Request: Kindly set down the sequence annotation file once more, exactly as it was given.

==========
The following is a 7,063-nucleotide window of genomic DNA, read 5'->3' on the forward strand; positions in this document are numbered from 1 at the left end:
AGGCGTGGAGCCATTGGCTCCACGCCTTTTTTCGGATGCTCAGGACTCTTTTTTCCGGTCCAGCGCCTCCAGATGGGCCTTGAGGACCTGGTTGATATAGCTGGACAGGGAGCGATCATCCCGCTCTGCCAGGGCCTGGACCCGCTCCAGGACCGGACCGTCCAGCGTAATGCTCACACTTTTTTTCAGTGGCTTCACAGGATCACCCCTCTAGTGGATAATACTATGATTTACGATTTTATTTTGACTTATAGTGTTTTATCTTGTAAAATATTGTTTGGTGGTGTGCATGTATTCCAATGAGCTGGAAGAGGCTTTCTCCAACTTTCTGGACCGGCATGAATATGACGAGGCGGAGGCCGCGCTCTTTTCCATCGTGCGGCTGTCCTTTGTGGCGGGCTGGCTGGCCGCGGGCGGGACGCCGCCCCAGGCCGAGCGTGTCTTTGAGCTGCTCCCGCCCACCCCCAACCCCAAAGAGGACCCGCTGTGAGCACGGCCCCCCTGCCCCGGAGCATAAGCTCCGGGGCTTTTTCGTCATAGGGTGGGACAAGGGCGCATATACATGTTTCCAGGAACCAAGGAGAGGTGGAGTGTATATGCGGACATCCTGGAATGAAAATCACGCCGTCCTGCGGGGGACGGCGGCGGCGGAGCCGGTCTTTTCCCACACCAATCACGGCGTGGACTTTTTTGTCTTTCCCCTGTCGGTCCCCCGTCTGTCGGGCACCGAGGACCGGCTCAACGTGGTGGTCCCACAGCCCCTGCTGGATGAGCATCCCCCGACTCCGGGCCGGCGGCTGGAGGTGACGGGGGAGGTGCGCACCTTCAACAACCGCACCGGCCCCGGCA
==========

The following is a 7,063-nucleotide window of genomic DNA, read 5'->3' on the forward strand; positions in this document are numbered from 1 at the left end:
AGGCGTGGAGCCATTGGCTCCACGCCTTTTTTCGGATGCTCAGGACTCTTTTTTCCGGTCCAGCGCCTCCAGATGGGCCTTGAGGACCTGGTTGATATAGCTGGACAGGGAGCGATCATCCCGCTCTGCCAGGGCCTGGACCCGCTCCAGGACCGGACCGTCCAGCGTAATGCTCACACTTTTTTTCAGTGGCTTCACAGGATCACCCCTCTAGTGGATAATACTATGATTTACGATTTTATTTTGACTTATAGTGTTTTATCTTGTAAAATATTGTTTGGTGGTGTGCATGTATTCCAATGAGCTGGAAGAGGCTTTCTCCAACTTTCTGGACCGGCATGAATATGACGAGGCGGAGGCCGCGCTCTTTTCCATCGTGCGGCTGTCCTTTGTGGCGGGCTGGCTGGCCGCGGGCGGGACGCCGCCCCAGGCCGAGCGTGTCTTTGAGCTGCTCCCGCCCACCCCCAACCCCAAAGAGGACCCGCTGTGAGCACGGCCCCCCTGCCCCGGAGCATAAGCTCCGGGGCTTTTTCGTCATAGGGTGGGACAAGGGCGCATATACATGTTTCCAGGAACCAAGGAGAGGTGGAGTGTATATGCGGACATCCTGGAATGAAAATCACGCCGTCCTGCGGGGGACGGCGGCGGCGGAGCCGGTCTTTTCCCACACCAATCACGGCGTGGACTTTTTTGTCTTTCCCCTGTCGGTCCCCCGTCTGTCGGGCACCGAGGACCGGCTCAACGTGGTGGTCCCACAGCCCCTGCTGGATGAGCATCCCCCGACTCCGGGCCGGCGGCTGGAGGTGACGGGGGAGGTGCGCACCTTCAACAACCGCACCGGCCCCGGCA